Remedial

It’s 1 AM. You’re lying in bed, unable to sleep. Your body is still, yet your mind is racing with the stress from an overhanging problem in your life. You try to swat away those pestering thoughts like a flea, but you just can’t seem to put your mind at ease

In the weeks leading up to vacation, I had begun to lock and load on three or four topics as they came up. Instead of releasing thoughts that came into my head, I would hold onto one or two and constantly think about them until I was confused and frustrated. To someone that values awareness and has been on a personal spiritual journey, this was surprising: I wasn’t even aware that I was doing it.

What is meant by practicing awareness? It is different for everyone based on his or her personal journey. For me, I need to watch how I respond to those who push my buttons. This is one of the things that I spend a lot of time on with my clients. In this way, it is becoming aware of destructive patterns in our lives and releasing the negative responses that we have. This is not reacting, but rather taking a moment to identify our feelings and mute the antagonistic echoes of our past.

For example, if you are a big Penn State fan and a coworker hates Penn State, you might be triggered into smarmy behavior by that coworker making a comment about pedophiles in sports. A well-dressed, attractive woman might be provoked by a comment about her looks from a man gawking at her and staring at her breasts. Thus, it is not necessarily what is said, but how and by whom it is said that could be the stimulant

These triggers often take us into earlier forms of consciousness that cause us to act like victims or lash out at our verbal attackers. But there are other self-destructive behavior patterns.

They say old habits die hard. Frustrating myself by trying to solve the unsolvable is one of my tendencies. These so-called problems are what has driven the psychotherapy industry for years, and made Oprah and Dr. Phil millionaires.  Why am I so remedial in my approach to life?  Why do I keep making the same mistakes?  Is it because I fixate on the same thoughts?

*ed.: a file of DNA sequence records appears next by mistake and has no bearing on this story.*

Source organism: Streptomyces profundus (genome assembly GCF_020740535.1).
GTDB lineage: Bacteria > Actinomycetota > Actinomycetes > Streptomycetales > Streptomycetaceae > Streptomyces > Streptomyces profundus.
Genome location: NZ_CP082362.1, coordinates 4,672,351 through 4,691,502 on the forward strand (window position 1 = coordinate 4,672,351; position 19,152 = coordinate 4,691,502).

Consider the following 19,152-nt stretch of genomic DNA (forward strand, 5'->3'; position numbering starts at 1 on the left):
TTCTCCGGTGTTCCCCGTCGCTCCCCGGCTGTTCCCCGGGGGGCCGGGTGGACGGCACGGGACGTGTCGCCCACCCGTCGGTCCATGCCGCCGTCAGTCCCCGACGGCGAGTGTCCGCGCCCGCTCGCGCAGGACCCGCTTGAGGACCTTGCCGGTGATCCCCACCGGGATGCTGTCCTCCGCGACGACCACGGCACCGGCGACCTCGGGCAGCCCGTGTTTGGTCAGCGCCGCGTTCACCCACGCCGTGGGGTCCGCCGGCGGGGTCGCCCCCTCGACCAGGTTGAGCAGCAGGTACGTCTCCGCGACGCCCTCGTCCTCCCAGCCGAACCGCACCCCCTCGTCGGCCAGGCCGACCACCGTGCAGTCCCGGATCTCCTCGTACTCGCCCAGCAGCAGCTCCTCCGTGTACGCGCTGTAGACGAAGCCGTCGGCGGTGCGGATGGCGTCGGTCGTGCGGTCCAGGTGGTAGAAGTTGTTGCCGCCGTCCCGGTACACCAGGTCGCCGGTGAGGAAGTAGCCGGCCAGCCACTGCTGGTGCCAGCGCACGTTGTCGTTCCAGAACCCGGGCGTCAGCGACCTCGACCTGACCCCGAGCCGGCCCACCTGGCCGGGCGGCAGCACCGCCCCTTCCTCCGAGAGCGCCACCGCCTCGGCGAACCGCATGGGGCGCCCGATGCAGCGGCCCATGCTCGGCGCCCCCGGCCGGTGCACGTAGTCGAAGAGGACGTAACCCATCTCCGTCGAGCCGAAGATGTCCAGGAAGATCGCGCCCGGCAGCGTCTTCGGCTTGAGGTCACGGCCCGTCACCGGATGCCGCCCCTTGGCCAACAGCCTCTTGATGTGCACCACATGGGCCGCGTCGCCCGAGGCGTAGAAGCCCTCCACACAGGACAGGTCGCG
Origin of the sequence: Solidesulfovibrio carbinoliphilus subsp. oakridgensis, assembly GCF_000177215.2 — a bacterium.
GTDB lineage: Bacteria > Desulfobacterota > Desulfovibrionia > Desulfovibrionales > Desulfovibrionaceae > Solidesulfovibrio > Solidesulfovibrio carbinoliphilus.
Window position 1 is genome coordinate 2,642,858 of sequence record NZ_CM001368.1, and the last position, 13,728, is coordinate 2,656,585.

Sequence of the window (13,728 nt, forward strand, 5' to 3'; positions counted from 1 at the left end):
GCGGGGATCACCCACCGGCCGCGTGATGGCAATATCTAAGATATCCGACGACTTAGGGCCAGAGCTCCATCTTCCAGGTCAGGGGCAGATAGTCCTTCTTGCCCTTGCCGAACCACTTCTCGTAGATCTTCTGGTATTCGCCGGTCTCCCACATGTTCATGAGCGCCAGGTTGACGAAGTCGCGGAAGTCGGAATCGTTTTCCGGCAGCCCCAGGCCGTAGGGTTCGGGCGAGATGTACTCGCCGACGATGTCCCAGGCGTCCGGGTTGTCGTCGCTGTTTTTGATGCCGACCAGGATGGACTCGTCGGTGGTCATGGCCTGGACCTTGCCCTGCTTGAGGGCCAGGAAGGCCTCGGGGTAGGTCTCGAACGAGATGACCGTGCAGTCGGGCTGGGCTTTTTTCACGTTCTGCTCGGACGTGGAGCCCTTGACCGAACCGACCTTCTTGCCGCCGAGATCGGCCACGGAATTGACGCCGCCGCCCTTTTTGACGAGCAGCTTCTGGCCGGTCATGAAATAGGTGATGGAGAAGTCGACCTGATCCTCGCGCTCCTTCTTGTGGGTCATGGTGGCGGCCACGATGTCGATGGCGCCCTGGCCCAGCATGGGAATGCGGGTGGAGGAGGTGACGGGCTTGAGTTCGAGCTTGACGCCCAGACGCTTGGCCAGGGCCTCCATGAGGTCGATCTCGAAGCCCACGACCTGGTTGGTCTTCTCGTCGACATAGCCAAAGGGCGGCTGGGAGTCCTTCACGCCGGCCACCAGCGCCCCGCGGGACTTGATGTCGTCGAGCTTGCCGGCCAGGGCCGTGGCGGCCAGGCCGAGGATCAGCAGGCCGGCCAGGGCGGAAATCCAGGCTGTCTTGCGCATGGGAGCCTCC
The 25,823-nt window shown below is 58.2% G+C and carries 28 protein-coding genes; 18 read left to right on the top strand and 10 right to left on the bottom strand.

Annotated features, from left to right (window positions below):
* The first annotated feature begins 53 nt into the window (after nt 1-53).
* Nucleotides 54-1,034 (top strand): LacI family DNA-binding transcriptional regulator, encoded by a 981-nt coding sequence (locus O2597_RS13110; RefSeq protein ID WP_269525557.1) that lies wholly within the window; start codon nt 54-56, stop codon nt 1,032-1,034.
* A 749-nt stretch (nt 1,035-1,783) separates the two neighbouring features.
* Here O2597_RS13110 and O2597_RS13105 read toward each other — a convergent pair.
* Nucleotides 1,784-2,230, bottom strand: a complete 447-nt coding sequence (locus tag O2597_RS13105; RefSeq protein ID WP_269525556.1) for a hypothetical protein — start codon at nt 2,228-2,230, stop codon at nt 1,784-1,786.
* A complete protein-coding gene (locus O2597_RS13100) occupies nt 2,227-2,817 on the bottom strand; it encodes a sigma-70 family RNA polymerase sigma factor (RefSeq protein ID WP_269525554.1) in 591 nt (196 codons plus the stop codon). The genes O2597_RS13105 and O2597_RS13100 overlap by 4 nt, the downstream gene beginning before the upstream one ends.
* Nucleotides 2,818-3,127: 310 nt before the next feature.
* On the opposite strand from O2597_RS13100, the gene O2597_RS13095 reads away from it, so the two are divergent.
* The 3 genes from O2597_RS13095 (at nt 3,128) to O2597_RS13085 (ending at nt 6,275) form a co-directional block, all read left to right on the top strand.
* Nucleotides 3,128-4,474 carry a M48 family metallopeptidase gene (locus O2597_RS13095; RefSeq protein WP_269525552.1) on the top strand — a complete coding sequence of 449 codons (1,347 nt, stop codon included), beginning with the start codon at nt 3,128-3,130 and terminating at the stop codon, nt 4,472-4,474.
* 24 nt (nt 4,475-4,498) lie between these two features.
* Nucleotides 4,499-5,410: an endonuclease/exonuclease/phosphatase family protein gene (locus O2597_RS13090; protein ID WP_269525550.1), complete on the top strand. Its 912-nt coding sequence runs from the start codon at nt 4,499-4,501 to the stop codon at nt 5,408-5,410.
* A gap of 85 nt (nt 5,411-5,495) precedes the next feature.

Sometimes we need to just let go and free ourselves from the prison of negative thoughts. We all have issues that we revisit time and again as we live our lives. For example, the notion that a “man” cannot be an artist was bestowed upon me as far back as I can remember. As a boy that wanted to channel his artistic side, this left me with gender angst and fear of chasing that dream. Coupled with that toxic thought pattern was, “You are just like your mother; you never finish anything.” At the time, this complete discouragement sank my artistic ambition like the Titanic.

The scar of abandonment never faded after my mom died when I was eleven. I developed a fear of desertion that formed the perfect storm as last year ended and this year began. I regressed to past ways of life and tossed away everything I had learned.

In this last year, my wife was undergoing treatment for breast cancer and activating that distress within me. I took on the role of caregiver in our family. I was launching a coaching practice, which is not art, but a largely feminized industry. As a result, I found myself triggered by these old thinking patterns. Once that happens, it can be hard to turn back.

So what do you do? Meditate. Ask the questions and live the answers. The answers come to us though moments of synchronicity, not out of our own heads. Others bring them to us. We do not have to find our own answers; they will find us. But we have to be open to allowing that to happen.

This is particularly important for people in giving professions. People in these roles are expected to have the answers. We don’t have answers; we know what questions to ask others to enable them to seek their own solutions. But we do not have to be asking ourselves questions all of the time. It is okay to just be, and to dream. For me, however, I must be careful to not dream the impossible dream. Because for me, anything that I see as impossible, becomes a challenge to be solved by my egoic mind.

While all things are possible, some dreams have a higher return than others and take less effort. We transform the world one person at a time. I have to remember that that means that I transform myself one thought at a time. I can choose to let thoughts go. With fifty thousand a day, why hold on to one fifty thousand times. The next thought could be an idea that cures cancer.